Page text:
The slang isn’t necessarily about moving in, though. Some lesbian women date people who want to discuss long-term relationship plans and goals far too early, according to Talkspace therapist Katherine Glick, who has also worked with lesbian clients. This mentality often leads to lesbian women rushing into relationships that turn out to be unhealthy.
Antagonizing Other Women
Because of the influence of patriarchal culture, it is difficult for some women to see other women as allies rather than competitors for men. This problem extends to lesbian women, although it affects them differently.
“I’ve heard lesbian women clients wonder if they can be in a relationship with another woman, because there can be so much ‘drama,’” said therapist Kristen Martinez.
Toxic Relationships and Domestic Abuse
People often assume there are less cases of violence in lesbian relationships because men are typically more violent and likely to be abusers. Domestic abuse is actually more common in lesbian relationships than heterosexual relationships and other groups within the LGBT spectrum — 44% of lesbian women reported intimate partner violence compared to 35% of heterosexual women and 26% of gay men, according to the results of a study by the CDC.
The reasons for higher rates of violence in lesbian relationships are not clear. Stories from lesbian women who survived intimate partner violence, however, provide insights into why lesbian relationships often become toxic, violent or emotionally abusive.
When relationships progress rapidly, it can be difficult for one partner to detect signs of the other partner’s potential to be unstable or abusive. The victim might condone dangerous or inappropriate behavior after interpreting it as a method of showing love and passion.
Therapist Amber Ault — who works with lesbian clients, is gay herself and wrote a book about lesbian relationships — wrote about a lesbian woman whose partner violated her privacy during their first few weeks of dating. Her partner entered her home without permission, found her credit card bills in a drawer and paid all of them. She accepted this as a grand romantic gesture and soon moved in with the woman. The relationship became emotionally toxic and took years to leave.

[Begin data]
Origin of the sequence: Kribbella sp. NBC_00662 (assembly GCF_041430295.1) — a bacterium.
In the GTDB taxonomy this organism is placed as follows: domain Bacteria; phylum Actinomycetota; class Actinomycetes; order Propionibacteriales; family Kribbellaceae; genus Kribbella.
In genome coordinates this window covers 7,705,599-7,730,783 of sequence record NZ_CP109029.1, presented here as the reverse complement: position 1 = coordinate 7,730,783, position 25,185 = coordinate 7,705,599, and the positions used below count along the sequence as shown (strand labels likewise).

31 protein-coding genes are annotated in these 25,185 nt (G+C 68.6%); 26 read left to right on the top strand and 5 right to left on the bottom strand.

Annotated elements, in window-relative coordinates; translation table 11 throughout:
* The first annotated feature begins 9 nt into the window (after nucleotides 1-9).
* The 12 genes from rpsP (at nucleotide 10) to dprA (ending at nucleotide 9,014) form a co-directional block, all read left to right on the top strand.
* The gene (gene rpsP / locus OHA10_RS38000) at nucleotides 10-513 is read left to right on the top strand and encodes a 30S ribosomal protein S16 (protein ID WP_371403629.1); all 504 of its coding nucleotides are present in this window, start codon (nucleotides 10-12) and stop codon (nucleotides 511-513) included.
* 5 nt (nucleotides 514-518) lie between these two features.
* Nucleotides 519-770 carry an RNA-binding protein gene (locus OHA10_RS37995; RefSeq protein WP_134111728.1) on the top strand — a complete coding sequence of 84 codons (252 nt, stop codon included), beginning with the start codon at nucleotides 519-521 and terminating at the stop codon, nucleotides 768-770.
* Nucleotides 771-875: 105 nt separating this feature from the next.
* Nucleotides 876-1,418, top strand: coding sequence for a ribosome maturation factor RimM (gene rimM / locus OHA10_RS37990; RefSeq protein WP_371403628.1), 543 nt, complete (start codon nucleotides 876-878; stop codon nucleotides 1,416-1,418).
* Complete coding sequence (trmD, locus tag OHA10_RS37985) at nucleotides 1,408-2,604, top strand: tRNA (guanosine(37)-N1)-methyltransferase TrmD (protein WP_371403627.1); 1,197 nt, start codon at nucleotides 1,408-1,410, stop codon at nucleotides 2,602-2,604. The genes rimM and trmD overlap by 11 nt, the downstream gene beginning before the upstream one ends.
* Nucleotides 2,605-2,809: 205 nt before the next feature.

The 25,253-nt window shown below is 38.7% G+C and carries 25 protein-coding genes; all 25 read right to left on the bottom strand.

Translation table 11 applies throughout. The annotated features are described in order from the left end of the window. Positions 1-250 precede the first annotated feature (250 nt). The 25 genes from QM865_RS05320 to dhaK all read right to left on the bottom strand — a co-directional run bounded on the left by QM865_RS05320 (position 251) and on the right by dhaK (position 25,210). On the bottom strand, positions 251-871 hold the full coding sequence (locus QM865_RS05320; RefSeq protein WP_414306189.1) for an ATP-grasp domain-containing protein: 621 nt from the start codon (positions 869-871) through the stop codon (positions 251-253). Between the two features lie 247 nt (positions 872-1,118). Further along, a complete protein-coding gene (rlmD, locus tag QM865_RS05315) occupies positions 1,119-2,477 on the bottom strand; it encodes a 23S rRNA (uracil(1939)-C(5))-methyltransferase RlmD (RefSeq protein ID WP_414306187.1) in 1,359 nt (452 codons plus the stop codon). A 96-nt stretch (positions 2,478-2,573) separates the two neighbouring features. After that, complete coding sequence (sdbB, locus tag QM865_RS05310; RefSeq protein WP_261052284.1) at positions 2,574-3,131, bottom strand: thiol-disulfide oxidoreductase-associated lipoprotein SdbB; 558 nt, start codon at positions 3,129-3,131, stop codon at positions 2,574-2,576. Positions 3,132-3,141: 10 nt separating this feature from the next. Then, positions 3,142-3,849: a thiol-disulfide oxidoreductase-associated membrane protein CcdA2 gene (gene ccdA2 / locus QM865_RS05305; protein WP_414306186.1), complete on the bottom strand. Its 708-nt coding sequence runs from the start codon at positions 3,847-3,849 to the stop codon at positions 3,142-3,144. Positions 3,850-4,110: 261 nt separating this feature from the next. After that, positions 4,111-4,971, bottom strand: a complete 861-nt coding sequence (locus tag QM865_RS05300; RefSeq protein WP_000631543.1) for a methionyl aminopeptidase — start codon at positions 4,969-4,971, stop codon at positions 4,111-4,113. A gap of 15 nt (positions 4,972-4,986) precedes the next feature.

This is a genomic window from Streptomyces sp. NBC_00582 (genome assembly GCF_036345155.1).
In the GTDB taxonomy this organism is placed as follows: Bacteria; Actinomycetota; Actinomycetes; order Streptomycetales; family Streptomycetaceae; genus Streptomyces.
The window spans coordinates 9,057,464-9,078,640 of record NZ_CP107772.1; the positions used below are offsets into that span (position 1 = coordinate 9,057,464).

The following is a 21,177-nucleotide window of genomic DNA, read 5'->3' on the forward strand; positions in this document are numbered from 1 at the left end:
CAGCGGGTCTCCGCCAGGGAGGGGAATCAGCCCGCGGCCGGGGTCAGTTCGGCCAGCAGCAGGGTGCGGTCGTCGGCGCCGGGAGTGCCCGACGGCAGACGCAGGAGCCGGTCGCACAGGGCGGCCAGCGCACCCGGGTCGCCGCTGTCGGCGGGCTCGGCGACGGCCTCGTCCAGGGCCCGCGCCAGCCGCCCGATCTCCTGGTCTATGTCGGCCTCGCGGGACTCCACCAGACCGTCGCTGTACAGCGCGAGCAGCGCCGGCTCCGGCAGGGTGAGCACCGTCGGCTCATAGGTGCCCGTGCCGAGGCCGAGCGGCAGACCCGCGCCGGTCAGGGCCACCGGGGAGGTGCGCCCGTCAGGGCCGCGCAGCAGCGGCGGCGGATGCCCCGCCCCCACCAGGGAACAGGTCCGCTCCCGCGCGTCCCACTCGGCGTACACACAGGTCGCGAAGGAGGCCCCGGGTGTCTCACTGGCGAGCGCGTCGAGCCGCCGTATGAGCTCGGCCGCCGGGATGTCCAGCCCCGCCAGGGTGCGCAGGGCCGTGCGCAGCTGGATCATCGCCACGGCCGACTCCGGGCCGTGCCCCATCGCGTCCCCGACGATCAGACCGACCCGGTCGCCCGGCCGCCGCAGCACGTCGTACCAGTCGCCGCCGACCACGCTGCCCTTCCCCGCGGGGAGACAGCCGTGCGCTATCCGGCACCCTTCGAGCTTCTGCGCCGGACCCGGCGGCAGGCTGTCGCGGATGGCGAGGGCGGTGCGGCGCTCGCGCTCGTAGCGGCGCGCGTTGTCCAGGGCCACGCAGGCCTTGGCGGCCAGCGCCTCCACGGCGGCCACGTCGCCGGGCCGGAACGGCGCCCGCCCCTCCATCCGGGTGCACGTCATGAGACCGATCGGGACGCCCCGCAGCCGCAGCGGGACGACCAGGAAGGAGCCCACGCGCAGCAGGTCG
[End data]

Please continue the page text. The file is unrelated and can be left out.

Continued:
It can be difficult for lesbian women to identify their partner’s behavior as abusive, according to a study published in the Journal of Homosexuality. Ault explained a possible factor in this problem.
“[People in the LGBT community] work so hard for legitimacy,” Ault said. “It feels very vulnerable to acknowledge that the relationships we work to have recognized are sometimes toxic.”
When lesbian women realize they are in an abusive relationship, disclosing this information to others and seeking help can be challenging. In the case of Ault’s client, she worried professionals would not take the issue seriously and feared the shame and stigma of being out in her small town community.
In the instance of physical or sexual violence, some lesbian women reach out to authorities only to encounter dismissive, rude or homophobic comments. Therapist Ce Anderson saw a client who purportedly received the following response when she called police:
“You’re just two chicks who can’t get along. If you call the cops again, we’ll arrest you.”
Responses like the above delegitimize the abuse and prolong the suffering.
Issues All Members of the LGBT Community Deal With
- Internalized homophobia
- Coming out
- Social isolation and anxiety
- Terror attacks and violence targeted at the LGBT community
- Rejection or lack of understanding from family
- Lack of expectation to raise a family or have a structured life
To read more about these issues and learn how to support members of the LGBT community, check out the first article in our series on LGBT mental health.
How to Support the Mental Health of Lesbian Women
If you are not a lesbian woman but want to support the lesbian community in dealing with these mental health issues, you can do so in one or more of the following ways:
- Be mindful of the language you use. Some lesbian women might prefer you refer to them as “gay” or some other term.
- Support organizations or centers that provide resources for lesbian women. Here are some examples: National Center for Lesbian Rights, The Lesbian Herstory Archives
- Recommend they see a therapist. Use this article to do it in a way that won’t hurt their feelings.
How to Handle These Issues
If you are a lesbian woman, seeing a therapist is one of the most effective methods of dealing with these issues and preventing some of them from happening. Remember, you deserve to have healthy relationships and live the happiest life possible. Consider talking to someone who will take your problems seriously and know what to say.